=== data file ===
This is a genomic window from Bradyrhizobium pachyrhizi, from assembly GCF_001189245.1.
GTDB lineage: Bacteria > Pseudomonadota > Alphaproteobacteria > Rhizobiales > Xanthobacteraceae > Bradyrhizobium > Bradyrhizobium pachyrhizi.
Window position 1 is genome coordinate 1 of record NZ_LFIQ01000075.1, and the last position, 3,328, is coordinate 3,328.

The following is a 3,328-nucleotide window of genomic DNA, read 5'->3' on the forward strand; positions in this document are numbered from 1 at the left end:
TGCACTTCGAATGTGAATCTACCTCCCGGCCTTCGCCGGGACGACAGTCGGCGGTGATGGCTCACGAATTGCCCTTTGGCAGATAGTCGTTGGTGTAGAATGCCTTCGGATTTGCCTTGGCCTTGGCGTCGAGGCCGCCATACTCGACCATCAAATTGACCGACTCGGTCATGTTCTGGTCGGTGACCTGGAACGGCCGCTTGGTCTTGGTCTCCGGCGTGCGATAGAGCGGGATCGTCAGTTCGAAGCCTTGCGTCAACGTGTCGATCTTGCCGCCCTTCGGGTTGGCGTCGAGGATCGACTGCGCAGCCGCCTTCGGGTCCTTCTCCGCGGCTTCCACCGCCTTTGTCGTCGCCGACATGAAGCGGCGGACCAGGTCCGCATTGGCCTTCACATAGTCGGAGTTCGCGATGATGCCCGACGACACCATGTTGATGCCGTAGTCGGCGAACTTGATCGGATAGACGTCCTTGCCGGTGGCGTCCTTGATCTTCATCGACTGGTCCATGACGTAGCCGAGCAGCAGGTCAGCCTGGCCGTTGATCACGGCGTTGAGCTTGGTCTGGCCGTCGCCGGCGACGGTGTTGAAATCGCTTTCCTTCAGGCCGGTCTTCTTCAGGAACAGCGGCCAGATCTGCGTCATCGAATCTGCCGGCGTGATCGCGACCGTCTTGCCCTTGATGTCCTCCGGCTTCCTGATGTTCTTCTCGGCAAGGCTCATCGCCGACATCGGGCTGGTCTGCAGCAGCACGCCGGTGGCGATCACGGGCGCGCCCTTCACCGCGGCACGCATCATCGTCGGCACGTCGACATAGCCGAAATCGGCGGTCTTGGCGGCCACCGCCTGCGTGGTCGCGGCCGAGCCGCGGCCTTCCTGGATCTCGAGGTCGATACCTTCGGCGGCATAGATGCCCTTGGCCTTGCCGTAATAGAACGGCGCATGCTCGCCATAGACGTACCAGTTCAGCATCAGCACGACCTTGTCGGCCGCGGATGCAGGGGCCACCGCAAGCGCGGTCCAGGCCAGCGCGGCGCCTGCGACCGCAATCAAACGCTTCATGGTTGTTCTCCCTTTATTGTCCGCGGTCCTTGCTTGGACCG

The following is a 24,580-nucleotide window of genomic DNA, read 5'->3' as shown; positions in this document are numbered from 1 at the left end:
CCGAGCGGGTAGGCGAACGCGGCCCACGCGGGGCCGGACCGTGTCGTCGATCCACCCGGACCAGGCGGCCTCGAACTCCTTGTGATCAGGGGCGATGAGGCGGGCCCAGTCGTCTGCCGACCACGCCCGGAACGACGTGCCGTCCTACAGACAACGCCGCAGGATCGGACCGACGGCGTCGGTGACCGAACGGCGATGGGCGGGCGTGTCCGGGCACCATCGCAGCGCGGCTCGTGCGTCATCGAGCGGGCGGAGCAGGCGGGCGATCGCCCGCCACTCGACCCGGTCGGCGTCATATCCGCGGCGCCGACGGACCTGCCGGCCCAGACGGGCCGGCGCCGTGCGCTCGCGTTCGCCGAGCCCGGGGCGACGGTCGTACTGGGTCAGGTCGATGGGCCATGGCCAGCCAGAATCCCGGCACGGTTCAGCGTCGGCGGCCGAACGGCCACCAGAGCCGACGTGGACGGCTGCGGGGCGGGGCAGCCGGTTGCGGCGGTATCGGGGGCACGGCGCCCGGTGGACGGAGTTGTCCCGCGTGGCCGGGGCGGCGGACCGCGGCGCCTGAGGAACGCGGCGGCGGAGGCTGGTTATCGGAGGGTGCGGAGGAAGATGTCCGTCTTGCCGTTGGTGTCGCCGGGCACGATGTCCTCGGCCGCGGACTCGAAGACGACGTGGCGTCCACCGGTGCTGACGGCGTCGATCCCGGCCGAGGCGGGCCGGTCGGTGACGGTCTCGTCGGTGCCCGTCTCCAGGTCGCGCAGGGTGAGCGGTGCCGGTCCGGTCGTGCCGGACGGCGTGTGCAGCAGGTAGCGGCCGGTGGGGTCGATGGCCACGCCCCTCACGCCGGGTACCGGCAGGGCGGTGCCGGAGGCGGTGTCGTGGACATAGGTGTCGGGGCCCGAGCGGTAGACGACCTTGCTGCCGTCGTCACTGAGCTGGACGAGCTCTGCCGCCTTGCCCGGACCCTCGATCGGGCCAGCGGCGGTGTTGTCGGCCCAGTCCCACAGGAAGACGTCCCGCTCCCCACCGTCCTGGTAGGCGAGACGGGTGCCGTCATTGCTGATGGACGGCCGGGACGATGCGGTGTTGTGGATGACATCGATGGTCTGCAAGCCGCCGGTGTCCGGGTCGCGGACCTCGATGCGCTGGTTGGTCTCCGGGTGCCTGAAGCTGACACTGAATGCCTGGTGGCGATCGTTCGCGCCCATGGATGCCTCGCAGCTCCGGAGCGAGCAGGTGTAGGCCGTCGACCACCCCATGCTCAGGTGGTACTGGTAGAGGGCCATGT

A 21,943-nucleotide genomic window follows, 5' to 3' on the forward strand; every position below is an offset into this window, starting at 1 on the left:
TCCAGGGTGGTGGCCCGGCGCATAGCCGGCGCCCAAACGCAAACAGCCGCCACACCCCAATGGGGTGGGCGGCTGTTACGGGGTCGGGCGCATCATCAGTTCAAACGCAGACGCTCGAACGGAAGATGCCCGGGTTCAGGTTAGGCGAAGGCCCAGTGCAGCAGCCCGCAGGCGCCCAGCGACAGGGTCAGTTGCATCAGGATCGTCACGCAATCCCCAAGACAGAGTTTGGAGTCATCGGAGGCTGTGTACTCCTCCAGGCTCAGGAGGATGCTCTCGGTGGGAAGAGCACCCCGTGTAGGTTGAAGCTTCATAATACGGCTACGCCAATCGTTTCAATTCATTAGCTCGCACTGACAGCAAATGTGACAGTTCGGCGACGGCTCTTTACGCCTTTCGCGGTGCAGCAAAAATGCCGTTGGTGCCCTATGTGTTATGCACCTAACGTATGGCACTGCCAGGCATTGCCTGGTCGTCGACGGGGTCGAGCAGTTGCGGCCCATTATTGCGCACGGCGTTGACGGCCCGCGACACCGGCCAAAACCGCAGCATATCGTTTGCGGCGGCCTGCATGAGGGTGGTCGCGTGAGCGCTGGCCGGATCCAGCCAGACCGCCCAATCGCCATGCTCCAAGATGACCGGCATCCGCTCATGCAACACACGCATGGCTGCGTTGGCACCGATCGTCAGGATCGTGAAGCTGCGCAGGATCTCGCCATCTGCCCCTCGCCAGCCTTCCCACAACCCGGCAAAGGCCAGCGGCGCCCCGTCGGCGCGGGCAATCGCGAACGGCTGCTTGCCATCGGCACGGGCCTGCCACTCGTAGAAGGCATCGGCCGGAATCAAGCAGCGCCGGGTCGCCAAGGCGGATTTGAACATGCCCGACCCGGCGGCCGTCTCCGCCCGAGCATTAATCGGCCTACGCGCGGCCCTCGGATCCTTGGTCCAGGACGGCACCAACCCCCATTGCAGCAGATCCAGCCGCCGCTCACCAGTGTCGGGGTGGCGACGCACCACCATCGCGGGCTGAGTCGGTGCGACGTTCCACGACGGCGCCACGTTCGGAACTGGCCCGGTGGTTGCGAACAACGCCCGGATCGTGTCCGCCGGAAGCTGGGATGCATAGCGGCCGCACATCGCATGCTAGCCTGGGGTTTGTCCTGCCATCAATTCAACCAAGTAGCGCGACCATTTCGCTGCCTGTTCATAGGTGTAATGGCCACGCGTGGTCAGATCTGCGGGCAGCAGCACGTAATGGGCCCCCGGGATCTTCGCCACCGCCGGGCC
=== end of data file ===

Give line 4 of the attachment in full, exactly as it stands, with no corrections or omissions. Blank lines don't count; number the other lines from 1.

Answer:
The following is a 3,328-nucleotide window of genomic DNA, read 5'->3' on the forward strand; positions in this document are numbered from 1 at the left end: